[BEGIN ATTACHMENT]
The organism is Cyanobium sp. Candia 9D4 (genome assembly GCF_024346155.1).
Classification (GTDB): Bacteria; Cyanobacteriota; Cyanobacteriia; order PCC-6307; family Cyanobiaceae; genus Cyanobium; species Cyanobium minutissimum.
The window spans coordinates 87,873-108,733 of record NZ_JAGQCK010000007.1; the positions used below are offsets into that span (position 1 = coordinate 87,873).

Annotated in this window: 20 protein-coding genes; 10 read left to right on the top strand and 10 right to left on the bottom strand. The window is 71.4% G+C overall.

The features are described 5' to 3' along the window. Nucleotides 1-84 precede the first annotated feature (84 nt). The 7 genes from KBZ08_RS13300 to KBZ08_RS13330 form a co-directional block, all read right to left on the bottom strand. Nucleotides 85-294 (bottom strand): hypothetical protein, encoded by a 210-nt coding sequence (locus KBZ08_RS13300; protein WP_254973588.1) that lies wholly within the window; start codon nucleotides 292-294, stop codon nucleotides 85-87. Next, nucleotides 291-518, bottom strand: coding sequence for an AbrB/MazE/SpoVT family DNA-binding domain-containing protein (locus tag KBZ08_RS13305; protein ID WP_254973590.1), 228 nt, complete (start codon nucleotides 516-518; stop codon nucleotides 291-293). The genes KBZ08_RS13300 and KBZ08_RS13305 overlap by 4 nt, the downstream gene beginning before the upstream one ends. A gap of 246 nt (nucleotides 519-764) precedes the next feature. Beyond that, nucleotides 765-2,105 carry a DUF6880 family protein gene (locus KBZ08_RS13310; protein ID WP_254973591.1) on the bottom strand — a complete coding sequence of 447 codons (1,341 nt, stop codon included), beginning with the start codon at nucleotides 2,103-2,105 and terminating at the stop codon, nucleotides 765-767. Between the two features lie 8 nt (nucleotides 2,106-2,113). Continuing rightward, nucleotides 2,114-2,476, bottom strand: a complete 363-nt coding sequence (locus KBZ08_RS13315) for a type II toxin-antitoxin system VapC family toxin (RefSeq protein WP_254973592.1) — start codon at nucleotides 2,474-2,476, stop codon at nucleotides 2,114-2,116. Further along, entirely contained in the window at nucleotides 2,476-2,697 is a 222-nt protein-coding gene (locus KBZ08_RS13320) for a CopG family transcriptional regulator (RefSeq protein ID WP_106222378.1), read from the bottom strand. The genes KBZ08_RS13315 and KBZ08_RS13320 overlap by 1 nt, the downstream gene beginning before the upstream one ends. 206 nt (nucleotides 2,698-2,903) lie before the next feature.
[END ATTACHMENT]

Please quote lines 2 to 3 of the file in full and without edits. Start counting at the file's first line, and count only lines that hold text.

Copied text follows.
Classification (GTDB): Bacteria; Cyanobacteriota; Cyanobacteriia; order PCC-6307; family Cyanobiaceae; genus Cyanobium; species Cyanobium minutissimum.
The window spans coordinates 87,873-108,733 of record NZ_JAGQCK010000007.1; the positions used below are offsets into that span (position 1 = coordinate 87,873).